Canada calls Google Street View breach a 'careless error'

Canada's privacy commissioner recommended that Google implement new policies to ensure that another "careless error" doesn't lead to a privacy breach like the one caused by the company's Street View vehicles.

The recommendations are the result of an investigation by Canada's Office of the Privacy Commissioner into the way that Google's Street View cars collected personal information sent by people over Wi-Fi networks. Canada now joins other countries including Germany, Spain, France, South Korea, Australia, the U.K. and the U.S. in complaining, and in some cases filing lawsuits, about the privacy breach.

Officials from the Office of the Privacy Commissioner visited Google's headquarters to examine data that was collected by the vehicles that collect images and other data for Google's Street View service. They looked at only a small sample of data in order to protect privacy, so they can't say how much personal information was collected.

But they found complete e-mails, user names, passwords, names and phone numbers. They also found a list of names, addresses and phone numbers of people who suffer a certain medical condition.

"It is likely that thousands of Canadians were affected by the incident," the commission said in a statement.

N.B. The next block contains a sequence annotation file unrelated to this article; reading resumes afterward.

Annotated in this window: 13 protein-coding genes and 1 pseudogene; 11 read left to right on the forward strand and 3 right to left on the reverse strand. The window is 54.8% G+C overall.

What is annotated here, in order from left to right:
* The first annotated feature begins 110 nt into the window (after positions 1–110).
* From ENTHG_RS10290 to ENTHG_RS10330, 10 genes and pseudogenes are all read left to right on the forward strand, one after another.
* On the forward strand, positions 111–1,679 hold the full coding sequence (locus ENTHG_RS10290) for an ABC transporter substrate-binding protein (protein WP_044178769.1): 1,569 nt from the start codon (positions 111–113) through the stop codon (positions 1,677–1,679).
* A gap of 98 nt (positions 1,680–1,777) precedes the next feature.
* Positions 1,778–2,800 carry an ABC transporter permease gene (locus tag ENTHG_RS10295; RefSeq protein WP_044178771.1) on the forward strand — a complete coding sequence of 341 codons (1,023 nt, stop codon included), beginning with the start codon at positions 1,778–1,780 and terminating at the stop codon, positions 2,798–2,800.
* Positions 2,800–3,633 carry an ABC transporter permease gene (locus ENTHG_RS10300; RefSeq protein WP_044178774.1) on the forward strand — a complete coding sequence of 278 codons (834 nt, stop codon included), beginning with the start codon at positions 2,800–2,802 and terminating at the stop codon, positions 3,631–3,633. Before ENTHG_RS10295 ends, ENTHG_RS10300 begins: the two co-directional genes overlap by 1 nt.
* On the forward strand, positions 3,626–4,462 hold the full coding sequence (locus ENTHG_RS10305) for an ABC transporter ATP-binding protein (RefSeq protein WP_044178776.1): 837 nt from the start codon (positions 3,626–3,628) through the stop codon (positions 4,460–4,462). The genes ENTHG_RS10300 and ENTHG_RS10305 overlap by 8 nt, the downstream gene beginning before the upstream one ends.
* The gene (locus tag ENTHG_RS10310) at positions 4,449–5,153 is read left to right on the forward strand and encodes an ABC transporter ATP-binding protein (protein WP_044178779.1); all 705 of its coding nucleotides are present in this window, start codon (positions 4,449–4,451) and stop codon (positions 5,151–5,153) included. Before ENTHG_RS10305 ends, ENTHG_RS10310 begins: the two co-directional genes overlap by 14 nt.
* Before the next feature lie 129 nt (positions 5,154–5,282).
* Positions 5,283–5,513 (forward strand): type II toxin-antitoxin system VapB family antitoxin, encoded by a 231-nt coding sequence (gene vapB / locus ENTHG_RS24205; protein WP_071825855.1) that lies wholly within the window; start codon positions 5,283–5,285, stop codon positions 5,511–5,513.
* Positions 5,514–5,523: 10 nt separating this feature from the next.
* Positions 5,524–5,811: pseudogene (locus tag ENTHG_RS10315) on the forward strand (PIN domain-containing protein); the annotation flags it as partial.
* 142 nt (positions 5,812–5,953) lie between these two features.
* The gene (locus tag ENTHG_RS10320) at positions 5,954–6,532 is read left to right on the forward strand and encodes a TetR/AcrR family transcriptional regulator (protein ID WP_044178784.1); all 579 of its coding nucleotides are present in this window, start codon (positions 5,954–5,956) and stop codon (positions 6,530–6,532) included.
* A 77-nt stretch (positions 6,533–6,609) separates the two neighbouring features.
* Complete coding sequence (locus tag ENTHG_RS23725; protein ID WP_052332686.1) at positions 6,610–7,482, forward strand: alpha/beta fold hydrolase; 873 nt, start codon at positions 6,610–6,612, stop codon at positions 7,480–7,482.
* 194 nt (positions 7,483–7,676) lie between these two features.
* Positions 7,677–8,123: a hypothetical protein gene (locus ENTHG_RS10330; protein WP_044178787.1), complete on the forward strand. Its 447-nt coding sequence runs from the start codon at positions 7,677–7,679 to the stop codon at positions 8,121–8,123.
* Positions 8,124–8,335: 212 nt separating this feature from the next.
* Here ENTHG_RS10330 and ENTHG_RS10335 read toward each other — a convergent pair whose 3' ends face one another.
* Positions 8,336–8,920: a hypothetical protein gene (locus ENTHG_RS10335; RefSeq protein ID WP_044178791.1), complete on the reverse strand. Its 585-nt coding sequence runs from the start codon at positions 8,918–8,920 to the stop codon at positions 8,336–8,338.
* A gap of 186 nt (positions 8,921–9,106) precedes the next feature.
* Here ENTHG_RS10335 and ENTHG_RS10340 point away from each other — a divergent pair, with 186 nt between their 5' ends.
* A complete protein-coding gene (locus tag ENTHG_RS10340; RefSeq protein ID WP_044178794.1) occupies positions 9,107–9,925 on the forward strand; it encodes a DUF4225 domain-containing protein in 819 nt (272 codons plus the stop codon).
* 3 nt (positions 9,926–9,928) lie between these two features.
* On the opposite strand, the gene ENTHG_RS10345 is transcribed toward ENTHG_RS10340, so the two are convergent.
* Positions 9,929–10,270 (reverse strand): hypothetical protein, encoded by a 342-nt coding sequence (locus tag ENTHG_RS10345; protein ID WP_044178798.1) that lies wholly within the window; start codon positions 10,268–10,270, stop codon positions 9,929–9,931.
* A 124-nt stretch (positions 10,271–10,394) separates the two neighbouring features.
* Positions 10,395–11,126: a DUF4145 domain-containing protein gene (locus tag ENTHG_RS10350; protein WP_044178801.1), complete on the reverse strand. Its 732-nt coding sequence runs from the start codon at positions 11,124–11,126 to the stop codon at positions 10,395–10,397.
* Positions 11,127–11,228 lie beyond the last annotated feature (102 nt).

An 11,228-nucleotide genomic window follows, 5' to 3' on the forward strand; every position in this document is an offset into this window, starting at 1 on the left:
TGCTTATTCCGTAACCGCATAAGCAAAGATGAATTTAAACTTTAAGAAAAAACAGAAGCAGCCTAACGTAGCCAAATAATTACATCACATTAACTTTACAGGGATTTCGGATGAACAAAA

Google Street View vehicles take pictures as they drive down streets in order to stitch together images that users view on the Street View mapping service. The vehicles also collect GPS and Wi-Fi information in order to record location of the photos. However, earlier this year Google admitted that the cars were also gathering data transmitted over unsecured Wi-Fi connections. The company said it was unaware that the data was being collected, blaming an engineer who added code to the Street View vehicles as part of a side project to sample the categories of data carried over open Wi-Fi networks. The company has since ceased collecting Wi-Fi data from Street View vehicles.

Canada's privacy commissioner made a number of recommendations to Google to ensure that a similar issue doesn't arise in the future. Google should put in place a governance model that ensures that procedures for protecting privacy are in place and followed before launching products.

Google should also enhance privacy training to foster compliance among all employees, the commissioner said. Also, per Canadian privacy law, Google should designate people responsible for privacy issues and for complying with the organization's privacy obligations.

The commissioner also recommended that Google delete the data it collected from Canadians.

If Google implements these recommendations by Feb. 1, 2011, the commission will consider the issue resolved.

Google did not say if it planned to implement the recommendations. In a statement, it said that it is "profoundly sorry" for having collected the data. "As soon as we realized what had happened, we stopped collecting all WiFi data from our Street View cars and immediately informed the authorities. We have been working with the Office of the Privacy Commissioner in its investigation and will continue to answer the commissioner's questions and concerns," the company said.

Nancy Gohring covers mobile phones and cloud computing for The IDG News Service. Follow Nancy on Twitter at @idgnancy. Nancy's e-mail address is

Copyright © 2010 IDG Communications, Inc.

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